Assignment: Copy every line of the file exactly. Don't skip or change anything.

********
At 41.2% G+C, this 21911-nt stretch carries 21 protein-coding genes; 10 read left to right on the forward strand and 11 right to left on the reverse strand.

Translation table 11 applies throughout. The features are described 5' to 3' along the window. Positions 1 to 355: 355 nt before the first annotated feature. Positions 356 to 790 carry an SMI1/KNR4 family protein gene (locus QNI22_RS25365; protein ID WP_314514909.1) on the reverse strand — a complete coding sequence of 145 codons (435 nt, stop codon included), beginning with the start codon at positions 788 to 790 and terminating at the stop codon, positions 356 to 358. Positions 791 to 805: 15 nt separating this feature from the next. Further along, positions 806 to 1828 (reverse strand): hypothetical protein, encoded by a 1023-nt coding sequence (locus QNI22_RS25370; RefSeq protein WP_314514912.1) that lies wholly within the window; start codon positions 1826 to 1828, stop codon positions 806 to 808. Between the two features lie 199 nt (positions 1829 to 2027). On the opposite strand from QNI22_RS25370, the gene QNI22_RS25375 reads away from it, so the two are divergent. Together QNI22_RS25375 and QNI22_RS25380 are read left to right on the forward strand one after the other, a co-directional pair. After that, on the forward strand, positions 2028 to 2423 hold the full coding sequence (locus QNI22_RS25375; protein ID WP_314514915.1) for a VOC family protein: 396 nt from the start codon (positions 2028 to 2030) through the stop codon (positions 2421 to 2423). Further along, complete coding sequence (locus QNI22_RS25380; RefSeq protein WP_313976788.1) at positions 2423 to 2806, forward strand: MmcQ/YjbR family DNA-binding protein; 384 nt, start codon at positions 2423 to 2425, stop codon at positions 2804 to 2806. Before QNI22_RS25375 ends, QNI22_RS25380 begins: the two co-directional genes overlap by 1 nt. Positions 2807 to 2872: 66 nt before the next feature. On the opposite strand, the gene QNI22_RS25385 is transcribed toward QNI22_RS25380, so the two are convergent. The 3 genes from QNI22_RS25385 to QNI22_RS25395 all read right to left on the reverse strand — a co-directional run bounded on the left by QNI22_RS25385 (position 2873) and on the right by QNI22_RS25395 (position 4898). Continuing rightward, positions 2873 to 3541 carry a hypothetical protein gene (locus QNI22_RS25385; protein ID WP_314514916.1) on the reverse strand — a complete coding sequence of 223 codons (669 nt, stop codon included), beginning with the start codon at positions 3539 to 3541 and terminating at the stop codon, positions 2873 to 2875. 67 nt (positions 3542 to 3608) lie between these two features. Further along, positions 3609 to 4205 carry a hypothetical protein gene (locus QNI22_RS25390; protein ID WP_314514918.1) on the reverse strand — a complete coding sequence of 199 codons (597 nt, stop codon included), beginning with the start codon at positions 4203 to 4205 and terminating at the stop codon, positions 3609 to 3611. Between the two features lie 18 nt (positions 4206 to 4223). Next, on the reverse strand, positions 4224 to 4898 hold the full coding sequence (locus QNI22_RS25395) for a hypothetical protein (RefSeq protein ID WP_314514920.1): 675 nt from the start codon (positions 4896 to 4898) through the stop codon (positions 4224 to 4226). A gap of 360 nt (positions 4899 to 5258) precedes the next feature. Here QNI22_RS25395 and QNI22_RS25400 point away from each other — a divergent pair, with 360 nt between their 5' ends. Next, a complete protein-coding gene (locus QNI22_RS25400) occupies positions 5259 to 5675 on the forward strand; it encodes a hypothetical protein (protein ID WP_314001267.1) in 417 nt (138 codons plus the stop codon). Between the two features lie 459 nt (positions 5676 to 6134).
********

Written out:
At 41.2% G+C, this 21911-nt stretch carries 21 protein-coding genes; 10 read left to right on the forward strand and 11 right to left on the reverse strand.

Translation table 11 applies throughout. The features are described 5' to 3' along the window. Positions 1 to 355: 355 nt before the first annotated feature. Positions 356 to 790 carry an SMI1/KNR4 family protein gene (locus QNI22_RS25365; protein ID WP_314514909.1) on the reverse strand — a complete coding sequence of 145 codons (435 nt, stop codon included), beginning with the start codon at positions 788 to 790 and terminating at the stop codon, positions 356 to 358. Positions 791 to 805: 15 nt separating this feature from the next. Further along, positions 806 to 1828 (reverse strand): hypothetical protein, encoded by a 1023-nt coding sequence (locus QNI22_RS25370; RefSeq protein WP_314514912.1) that lies wholly within the window; start codon positions 1826 to 1828, stop codon positions 806 to 808. Between the two features lie 199 nt (positions 1829 to 2027). On the opposite strand from QNI22_RS25370, the gene QNI22_RS25375 reads away from it, so the two are divergent. Together QNI22_RS25375 and QNI22_RS25380 are read left to right on the forward strand one after the other, a co-directional pair. After that, on the forward strand, positions 2028 to 2423 hold the full coding sequence (locus QNI22_RS25375; protein ID WP_314514915.1) for a VOC family protein: 396 nt from the start codon (positions 2028 to 2030) through the stop codon (positions 2421 to 2423). Further along, complete coding sequence (locus QNI22_RS25380; RefSeq protein WP_313976788.1) at positions 2423 to 2806, forward strand: MmcQ/YjbR family DNA-binding protein; 384 nt, start codon at positions 2423 to 2425, stop codon at positions 2804 to 2806. Before QNI22_RS25375 ends, QNI22_RS25380 begins: the two co-directional genes overlap by 1 nt. Positions 2807 to 2872: 66 nt before the next feature. On the opposite strand, the gene QNI22_RS25385 is transcribed toward QNI22_RS25380, so the two are convergent. The 3 genes from QNI22_RS25385 to QNI22_RS25395 all read right to left on the reverse strand — a co-directional run bounded on the left by QNI22_RS25385 (position 2873) and on the right by QNI22_RS25395 (position 4898). Continuing rightward, positions 2873 to 3541 carry a hypothetical protein gene (locus QNI22_RS25385; protein ID WP_314514916.1) on the reverse strand — a complete coding sequence of 223 codons (669 nt, stop codon included), beginning with the start codon at positions 3539 to 3541 and terminating at the stop codon, positions 2873 to 2875. 67 nt (positions 3542 to 3608) lie between these two features. Further along, positions 3609 to 4205 carry a hypothetical protein gene (locus QNI22_RS25390; protein ID WP_314514918.1) on the reverse strand — a complete coding sequence of 199 codons (597 nt, stop codon included), beginning with the start codon at positions 4203 to 4205 and terminating at the stop codon, positions 3609 to 3611. Between the two features lie 18 nt (positions 4206 to 4223). Next, on the reverse strand, positions 4224 to 4898 hold the full coding sequence (locus QNI22_RS25395) for a hypothetical protein (RefSeq protein ID WP_314514920.1): 675 nt from the start codon (positions 4896 to 4898) through the stop codon (positions 4224 to 4226). A gap of 360 nt (positions 4899 to 5258) precedes the next feature. Here QNI22_RS25395 and QNI22_RS25400 point away from each other — a divergent pair, with 360 nt between their 5' ends. Next, a complete protein-coding gene (locus QNI22_RS25400) occupies positions 5259 to 5675 on the forward strand; it encodes a hypothetical protein (protein ID WP_314001267.1) in 417 nt (138 codons plus the stop codon). Between the two features lie 459 nt (positions 5676 to 6134).